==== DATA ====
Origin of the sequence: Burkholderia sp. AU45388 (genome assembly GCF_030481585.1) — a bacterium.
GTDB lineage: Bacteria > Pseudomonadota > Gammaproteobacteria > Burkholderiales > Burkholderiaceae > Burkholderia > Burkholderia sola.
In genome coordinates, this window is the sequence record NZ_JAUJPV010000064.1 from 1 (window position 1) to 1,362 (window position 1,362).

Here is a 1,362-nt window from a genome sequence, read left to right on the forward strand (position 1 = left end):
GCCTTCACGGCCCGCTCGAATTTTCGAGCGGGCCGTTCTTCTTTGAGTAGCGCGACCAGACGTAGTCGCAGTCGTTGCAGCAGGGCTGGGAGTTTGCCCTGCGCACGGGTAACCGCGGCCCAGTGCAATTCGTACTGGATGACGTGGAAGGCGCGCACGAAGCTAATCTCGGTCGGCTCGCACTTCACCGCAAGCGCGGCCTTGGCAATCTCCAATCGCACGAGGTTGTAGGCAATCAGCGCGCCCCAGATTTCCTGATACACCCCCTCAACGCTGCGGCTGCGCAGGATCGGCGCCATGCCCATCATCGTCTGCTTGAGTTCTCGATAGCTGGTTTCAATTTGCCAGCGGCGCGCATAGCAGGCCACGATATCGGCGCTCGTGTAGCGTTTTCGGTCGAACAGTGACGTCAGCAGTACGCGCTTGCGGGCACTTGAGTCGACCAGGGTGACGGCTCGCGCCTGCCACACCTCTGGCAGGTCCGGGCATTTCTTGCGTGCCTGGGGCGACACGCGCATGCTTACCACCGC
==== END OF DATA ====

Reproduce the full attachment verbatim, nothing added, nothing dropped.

Origin of the sequence: Burkholderia sp. AU45388 (genome assembly GCF_030481585.1) — a bacterium.
GTDB lineage: Bacteria > Pseudomonadota > Gammaproteobacteria > Burkholderiales > Burkholderiaceae > Burkholderia > Burkholderia sola.
In genome coordinates, this window is the sequence record NZ_JAUJPV010000064.1 from 1 (window position 1) to 1,362 (window position 1,362).

Here is a 1,362-nt window from a genome sequence, read left to right on the forward strand (position 1 = left end):
GCCTTCACGGCCCGCTCGAATTTTCGAGCGGGCCGTTCTTCTTTGAGTAGCGCGACCAGACGTAGTCGCAGTCGTTGCAGCAGGGCTGGGAGTTTGCCCTGCGCACGGGTAACCGCGGCCCAGTGCAATTCGTACTGGATGACGTGGAAGGCGCGCACGAAGCTAATCTCGGTCGGCTCGCACTTCACCGCAAGCGCGGCCTTGGCAATCTCCAATCGCACGAGGTTGTAGGCAATCAGCGCGCCCCAGATTTCCTGATACACCCCCTCAACGCTGCGGCTGCGCAGGATCGGCGCCATGCCCATCATCGTCTGCTTGAGTTCTCGATAGCTGGTTTCAATTTGCCAGCGGCGCGCATAGCAGGCCACGATATCGGCGCTCGTGTAGCGTTTTCGGTCGAACAGTGACGTCAGCAGTACGCGCTTGCGGGCACTTGAGTCGACCAGGGTGACGGCTCGCGCCTGCCACACCTCTGGCAGGTCCGGGCATTTCTTGCGTGCCTGGGGCGACACGCGCATGCTTACCACCGC